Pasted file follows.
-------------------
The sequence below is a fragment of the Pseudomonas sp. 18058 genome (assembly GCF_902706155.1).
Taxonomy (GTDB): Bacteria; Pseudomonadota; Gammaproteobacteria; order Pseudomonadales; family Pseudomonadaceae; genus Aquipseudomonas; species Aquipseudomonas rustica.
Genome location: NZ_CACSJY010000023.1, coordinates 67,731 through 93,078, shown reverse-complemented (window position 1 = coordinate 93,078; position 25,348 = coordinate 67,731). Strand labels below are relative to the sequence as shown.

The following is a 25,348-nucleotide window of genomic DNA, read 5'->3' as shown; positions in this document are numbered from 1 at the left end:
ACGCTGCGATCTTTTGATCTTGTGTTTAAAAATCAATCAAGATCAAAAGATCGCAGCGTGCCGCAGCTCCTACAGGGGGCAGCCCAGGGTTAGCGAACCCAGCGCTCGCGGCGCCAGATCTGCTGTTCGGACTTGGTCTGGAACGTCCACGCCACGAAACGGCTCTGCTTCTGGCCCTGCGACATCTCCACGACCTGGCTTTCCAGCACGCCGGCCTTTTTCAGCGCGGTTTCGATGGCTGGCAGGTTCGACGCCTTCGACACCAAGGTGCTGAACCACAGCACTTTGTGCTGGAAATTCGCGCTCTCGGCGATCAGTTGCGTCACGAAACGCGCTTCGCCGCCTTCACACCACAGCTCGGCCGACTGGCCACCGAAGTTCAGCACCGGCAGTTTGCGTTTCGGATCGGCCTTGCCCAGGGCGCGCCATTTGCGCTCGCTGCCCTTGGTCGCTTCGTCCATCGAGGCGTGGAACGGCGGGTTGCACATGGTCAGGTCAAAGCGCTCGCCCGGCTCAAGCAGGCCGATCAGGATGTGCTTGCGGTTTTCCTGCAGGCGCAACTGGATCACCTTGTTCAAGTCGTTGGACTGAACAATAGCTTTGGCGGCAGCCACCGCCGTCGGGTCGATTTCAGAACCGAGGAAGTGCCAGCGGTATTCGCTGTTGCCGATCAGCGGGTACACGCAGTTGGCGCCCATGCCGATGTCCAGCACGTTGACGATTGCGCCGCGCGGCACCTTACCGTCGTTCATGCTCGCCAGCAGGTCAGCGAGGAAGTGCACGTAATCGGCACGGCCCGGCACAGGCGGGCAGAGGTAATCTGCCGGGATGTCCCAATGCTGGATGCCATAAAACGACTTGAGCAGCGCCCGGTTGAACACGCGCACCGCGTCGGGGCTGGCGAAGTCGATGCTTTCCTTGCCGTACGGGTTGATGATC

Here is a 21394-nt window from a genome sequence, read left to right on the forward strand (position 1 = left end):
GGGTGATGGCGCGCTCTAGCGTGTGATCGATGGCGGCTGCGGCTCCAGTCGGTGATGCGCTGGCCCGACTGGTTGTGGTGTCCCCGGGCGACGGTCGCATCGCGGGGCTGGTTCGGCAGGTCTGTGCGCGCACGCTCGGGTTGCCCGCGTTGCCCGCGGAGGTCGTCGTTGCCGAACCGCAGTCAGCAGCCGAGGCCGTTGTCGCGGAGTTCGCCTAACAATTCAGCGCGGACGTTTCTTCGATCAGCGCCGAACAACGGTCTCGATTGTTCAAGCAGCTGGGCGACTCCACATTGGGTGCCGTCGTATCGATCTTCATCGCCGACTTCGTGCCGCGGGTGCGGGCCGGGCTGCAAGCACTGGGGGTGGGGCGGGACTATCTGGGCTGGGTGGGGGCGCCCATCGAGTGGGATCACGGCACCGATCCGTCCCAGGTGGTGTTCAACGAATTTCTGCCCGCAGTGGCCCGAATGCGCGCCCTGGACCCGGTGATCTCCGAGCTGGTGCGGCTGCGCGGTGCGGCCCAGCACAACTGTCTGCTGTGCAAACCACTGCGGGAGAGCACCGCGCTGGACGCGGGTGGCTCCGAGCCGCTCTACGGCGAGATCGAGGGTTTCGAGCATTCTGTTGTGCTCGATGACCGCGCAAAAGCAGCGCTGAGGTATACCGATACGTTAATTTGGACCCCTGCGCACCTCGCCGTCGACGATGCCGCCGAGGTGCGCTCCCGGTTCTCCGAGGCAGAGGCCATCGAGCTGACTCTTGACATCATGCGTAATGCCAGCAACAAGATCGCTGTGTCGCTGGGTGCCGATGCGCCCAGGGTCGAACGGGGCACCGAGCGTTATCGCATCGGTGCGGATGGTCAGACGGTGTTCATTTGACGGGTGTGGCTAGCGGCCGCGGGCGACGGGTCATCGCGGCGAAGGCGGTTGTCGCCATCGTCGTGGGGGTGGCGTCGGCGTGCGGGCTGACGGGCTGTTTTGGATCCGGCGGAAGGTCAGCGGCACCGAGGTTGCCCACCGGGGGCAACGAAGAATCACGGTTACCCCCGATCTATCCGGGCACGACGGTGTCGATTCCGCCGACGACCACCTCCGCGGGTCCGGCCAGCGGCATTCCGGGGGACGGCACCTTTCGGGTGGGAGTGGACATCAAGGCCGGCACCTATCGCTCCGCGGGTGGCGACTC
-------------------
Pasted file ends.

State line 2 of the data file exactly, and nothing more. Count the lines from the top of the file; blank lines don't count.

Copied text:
Taxonomy (GTDB): Bacteria; Pseudomonadota; Gammaproteobacteria; order Pseudomonadales; family Pseudomonadaceae; genus Aquipseudomonas; species Aquipseudomonas rustica.